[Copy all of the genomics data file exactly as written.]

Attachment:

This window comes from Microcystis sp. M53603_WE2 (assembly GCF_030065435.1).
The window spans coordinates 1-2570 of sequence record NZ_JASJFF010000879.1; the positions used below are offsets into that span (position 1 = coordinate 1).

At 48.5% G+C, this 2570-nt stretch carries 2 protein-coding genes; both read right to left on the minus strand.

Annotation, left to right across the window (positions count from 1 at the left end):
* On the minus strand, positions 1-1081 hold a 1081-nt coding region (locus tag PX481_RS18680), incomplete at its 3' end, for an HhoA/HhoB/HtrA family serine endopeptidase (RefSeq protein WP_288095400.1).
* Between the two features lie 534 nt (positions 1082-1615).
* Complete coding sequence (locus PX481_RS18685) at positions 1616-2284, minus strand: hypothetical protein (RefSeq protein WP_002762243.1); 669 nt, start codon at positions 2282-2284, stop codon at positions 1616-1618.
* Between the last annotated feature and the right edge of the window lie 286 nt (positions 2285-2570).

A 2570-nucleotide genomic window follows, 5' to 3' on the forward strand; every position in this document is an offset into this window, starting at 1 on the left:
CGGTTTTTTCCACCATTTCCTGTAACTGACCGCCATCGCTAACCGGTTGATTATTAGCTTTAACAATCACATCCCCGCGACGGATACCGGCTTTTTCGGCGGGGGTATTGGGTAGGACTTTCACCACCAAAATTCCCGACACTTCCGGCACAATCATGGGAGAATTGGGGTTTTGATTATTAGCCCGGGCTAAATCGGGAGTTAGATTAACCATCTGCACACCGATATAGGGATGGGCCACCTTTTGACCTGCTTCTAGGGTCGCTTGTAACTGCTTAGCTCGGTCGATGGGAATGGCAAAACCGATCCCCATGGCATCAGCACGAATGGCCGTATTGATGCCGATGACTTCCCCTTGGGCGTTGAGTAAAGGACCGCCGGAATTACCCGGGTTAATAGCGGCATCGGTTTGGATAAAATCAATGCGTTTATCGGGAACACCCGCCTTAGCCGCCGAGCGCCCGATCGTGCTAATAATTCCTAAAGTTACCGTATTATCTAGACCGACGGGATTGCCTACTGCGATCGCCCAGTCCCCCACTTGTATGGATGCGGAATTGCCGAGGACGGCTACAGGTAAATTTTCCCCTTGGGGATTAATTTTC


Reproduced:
This window comes from Microcystis sp. M53603_WE2 (assembly GCF_030065435.1).
The window spans coordinates 1-2570 of sequence record NZ_JASJFF010000879.1; the positions used below are offsets into that span (position 1 = coordinate 1).

At 48.5% G+C, this 2570-nt stretch carries 2 protein-coding genes; both read right to left on the minus strand.

Annotation, left to right across the window (positions count from 1 at the left end):
* On the minus strand, positions 1-1081 hold a 1081-nt coding region (locus tag PX481_RS18680), incomplete at its 3' end, for an HhoA/HhoB/HtrA family serine endopeptidase (RefSeq protein WP_288095400.1).
* Between the two features lie 534 nt (positions 1082-1615).
* Complete coding sequence (locus PX481_RS18685) at positions 1616-2284, minus strand: hypothetical protein (RefSeq protein WP_002762243.1); 669 nt, start codon at positions 2282-2284, stop codon at positions 1616-1618.
* Between the last annotated feature and the right edge of the window lie 286 nt (positions 2285-2570).

A 2570-nucleotide genomic window follows, 5' to 3' on the forward strand; every position in this document is an offset into this window, starting at 1 on the left:
CGGTTTTTTCCACCATTTCCTGTAACTGACCGCCATCGCTAACCGGTTGATTATTAGCTTTAACAATCACATCCCCGCGACGGATACCGGCTTTTTCGGCGGGGGTATTGGGTAGGACTTTCACCACCAAAATTCCCGACACTTCCGGCACAATCATGGGAGAATTGGGGTTTTGATTATTAGCCCGGGCTAAATCGGGAGTTAGATTAACCATCTGCACACCGATATAGGGATGGGCCACCTTTTGACCTGCTTCTAGGGTCGCTTGTAACTGCTTAGCTCGGTCGATGGGAATGGCAAAACCGATCCCCATGGCATCAGCACGAATGGCCGTATTGATGCCGATGACTTCCCCTTGGGCGTTGAGTAAAGGACCGCCGGAATTACCCGGGTTAATAGCGGCATCGGTTTGGATAAAATCAATGCGTTTATCGGGAACACCCGCCTTAGCCGCCGAGCGCCCGATCGTGCTAATAATTCCTAAAGTTACCGTATTATCTAGACCGACGGGATTGCCTACTGCGATCGCCCAGTCCCCCACTTGTATGGATGCGGAATTGCCGAGGACGGCTACAGGTAAATTTTCCCCTTGGGGATTAATTTTC